Celebrating the visual languages of PEOPLE, COMMUNITY, CULTURE, and ENVIRONMENT through the global practice of resist-dye traditions and innovations, keeping in mind authenticity, reciprocity, and networking.
WSN member Sheri McNerthney ‘s love of purple and ancient traditions, led to a journey across the world to Tel Dor in Israel. She wrote to us recently, to share her experiences and discovery.
Purple is my favorite color. I’m a fiber artist with a special interest in natural dyes. I’m also an ancient history buff. All of which led me this past summer to Tel Dor, an archeological dig on the Carmel coast in northern Israel, where I worked as a volunteer for four weeks. In ancient times Dor was a bustling port, with links to trade routes inland and overseas. Among the most precious commodities traded was purple dye made from the shellfish murex trunculus, worth its weight in gold.
At the height of the Roman Empire wearing purple was restricted by law to the imperial court. Eventually murex purple was lost to history, probably due to societal chaos in the wake of the Roman Empire collapse. Some sort of ecological collapse of the murex population may also have been a factor.
Tyre, located about 40 miles to the north, is the most well-known center for purple dye in antiquity. But evidence has been discovered at Tel Dor indicating that the murex dye industry was also part of the economy of Dor. Several years ago a dye installation including two pits, connecting channels, well-preserved remains of purple dye and scores of crushed murex shells was excavated and dated to the Persian era, around 500BCE. A series of basins and channels was uncovered on a peninsula; one theory holds that these were collection pens for live murex.
The dyestuff is concentrated in the hypobranchial gland of the murex. To extract the dyestuff, the shell is pierced and the gland removed. The secretion is yellow upon extraction, but quickly turns purple when exposed to oxygen. Similar to plant indigo, the dyestuff is insoluble in this state. To make a usable dye the material must be reduced to a soluble state. In antiquity this was accomplished in a fermentation vat. Each murex yields only a precious few drops of dyestuff; it takes thousands of murex to dye a pound of wool.
The murex are now rare along the Carmel coast. In Israel murex trunculus is an officially protected species. So much for my fantasies of snorkeling for murex and dyeing a scarf on my downtime from the dig!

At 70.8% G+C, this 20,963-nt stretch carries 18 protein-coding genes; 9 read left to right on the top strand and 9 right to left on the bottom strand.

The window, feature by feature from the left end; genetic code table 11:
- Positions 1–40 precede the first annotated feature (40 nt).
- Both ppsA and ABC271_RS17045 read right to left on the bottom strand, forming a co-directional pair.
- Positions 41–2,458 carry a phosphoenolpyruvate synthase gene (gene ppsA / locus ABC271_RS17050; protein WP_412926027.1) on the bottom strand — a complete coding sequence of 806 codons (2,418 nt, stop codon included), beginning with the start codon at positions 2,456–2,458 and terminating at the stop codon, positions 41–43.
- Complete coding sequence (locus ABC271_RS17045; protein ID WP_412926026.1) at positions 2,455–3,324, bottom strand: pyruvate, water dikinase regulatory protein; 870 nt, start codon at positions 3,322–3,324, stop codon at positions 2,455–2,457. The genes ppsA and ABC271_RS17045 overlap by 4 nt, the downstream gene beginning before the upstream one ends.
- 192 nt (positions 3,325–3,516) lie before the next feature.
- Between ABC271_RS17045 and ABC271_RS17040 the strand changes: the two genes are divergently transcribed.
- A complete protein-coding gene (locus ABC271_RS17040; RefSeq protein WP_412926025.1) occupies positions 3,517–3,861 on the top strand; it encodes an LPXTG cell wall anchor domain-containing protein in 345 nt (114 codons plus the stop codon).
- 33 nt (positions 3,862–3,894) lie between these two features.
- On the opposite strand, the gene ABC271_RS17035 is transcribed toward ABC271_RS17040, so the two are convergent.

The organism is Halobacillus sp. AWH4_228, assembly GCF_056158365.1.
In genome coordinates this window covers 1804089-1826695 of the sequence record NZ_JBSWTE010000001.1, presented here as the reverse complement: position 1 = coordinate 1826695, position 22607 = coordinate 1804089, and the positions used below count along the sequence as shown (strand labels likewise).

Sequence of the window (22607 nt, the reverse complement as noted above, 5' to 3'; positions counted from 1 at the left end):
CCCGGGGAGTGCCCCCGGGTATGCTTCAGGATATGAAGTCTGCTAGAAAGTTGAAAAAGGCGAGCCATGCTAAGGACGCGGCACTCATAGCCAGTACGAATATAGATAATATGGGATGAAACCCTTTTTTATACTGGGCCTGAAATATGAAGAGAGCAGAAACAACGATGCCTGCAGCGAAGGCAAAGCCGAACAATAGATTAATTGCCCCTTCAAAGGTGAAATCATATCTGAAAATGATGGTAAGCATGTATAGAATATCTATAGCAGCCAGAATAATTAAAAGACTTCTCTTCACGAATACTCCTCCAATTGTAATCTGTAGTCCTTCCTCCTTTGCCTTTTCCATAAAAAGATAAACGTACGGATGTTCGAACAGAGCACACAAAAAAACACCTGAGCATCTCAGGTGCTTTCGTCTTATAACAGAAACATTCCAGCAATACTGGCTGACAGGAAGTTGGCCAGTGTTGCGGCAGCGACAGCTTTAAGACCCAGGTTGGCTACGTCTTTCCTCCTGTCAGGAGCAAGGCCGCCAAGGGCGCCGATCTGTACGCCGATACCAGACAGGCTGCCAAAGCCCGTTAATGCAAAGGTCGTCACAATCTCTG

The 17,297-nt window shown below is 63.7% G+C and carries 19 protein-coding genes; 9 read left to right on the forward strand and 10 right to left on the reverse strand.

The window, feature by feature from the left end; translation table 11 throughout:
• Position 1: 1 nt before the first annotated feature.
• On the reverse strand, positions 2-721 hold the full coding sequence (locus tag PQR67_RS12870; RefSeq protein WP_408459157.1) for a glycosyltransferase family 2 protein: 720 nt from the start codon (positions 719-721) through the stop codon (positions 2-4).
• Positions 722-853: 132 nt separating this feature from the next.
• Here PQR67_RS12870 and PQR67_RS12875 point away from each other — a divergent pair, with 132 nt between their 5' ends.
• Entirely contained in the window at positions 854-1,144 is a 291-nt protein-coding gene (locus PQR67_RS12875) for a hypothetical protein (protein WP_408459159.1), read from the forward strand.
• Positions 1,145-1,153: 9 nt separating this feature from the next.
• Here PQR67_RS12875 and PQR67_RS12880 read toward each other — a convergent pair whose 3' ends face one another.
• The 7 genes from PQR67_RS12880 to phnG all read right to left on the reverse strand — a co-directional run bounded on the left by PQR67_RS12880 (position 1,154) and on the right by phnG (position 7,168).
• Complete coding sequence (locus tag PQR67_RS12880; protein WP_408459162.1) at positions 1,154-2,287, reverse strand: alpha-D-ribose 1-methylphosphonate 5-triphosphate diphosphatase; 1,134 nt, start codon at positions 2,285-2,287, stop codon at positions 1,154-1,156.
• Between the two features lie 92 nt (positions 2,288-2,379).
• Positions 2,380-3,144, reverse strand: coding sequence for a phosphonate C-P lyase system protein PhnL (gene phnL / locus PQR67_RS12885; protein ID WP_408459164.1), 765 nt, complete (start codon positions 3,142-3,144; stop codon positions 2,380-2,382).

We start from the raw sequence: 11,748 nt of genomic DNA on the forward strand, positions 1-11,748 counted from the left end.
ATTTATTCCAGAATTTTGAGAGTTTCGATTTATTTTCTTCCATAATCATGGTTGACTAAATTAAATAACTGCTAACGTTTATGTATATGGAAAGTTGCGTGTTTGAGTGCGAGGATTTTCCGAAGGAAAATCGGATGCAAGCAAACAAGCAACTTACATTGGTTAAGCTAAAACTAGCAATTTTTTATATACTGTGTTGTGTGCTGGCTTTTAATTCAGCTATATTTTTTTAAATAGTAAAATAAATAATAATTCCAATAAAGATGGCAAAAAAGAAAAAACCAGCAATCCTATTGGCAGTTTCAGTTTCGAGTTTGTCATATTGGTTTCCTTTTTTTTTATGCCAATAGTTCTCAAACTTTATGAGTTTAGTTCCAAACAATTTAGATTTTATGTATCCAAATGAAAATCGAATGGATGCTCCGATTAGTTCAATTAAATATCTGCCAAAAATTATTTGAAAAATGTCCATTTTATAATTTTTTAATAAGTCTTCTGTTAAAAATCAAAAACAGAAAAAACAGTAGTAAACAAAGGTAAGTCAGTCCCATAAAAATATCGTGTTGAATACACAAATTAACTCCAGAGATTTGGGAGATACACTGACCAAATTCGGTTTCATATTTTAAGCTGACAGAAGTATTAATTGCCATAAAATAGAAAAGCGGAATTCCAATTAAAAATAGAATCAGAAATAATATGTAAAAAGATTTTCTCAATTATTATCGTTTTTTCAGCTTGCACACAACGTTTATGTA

But up on the Tel I dug up several ancient murex shells including one whopper from around 750BCE. Close by, several Iron Age pottery sherds were found with purple dye residue clearly visible on the surface. As I held this evidence of an ancient dyer working over 3000 years ago, I felt the goosebumps rise on my skin. Who was this artisan, doing work not unlike my own? What was her life like?
Most likely she was preparing to dye wool. She was an expert craftsperson making a luxury product that was in high demand. She made a good living selling her product to make garments for the wealthy citizens of Dor. She had clients as far away as Jerusalem who paid a premium for her exquisite purple wool. They never balked at her price; it was cheaper than importing from Tyre.
That long-ago dyer may have produced a second product for a select Jerusalem clientele. By tradition ancient even in our artisan’s time, the Israelites wore fringes on the corners of their garments. At least one thread in these ritual fringes was required to be a color called techelet, as written in the ancient Hebrew scriptures.
The knowledge of what exactly techelet was and how to make it was lost to Jewish tradition in late antiquity, just as murex purple was lost to the world at large. But contemporary researchers in Israel have demonstrated that techelet is a blue hue similar to plant indigo, but obtained from the murex trunculus.
How can the same dyestuff from the same shellfish produce both blue and purple? It turns out that murex dye has a molecular structure similar to plant indigo, but with extra bromine. The brominated indigo molecules produce the purple hue. When a reduced murex dye vat is exposed to direct sunlight, the ultraviolet rays break the bromine molecular bond. Pure indigoten remains; wool dyed in the debrominated vat yields blue.
In Israel I visited a foundation called Ptil Techelet (“Thread of Blue”) which is using this research to revive the ancient art of dyeing techelet with murex, producing ritual fringes with the requisite blue thread.
Using materials from Ptil Techelet, I witnessed the magic with my own eyes. I made a murex reduction vat in a small beaker and divided it in half. I put a tuft of wool roving into each micro-vat. I kept one vat in the dark and put the other in direct sun. After twenty minutes I removed the wool and let it oxidize. Very quickly the wool from the shaded vat turned a gorgeous purple. The wool from the sun-exposed vat turned pure sky blue.
Now I look forward to the 10th International Shibori Symposium in Oaxaca, to see how the traditional dyers of Mexico use their local murex species (murex banderis) to make purple, my favorite color, the color of royalty.
Photo : courtesy Sheri McNerthney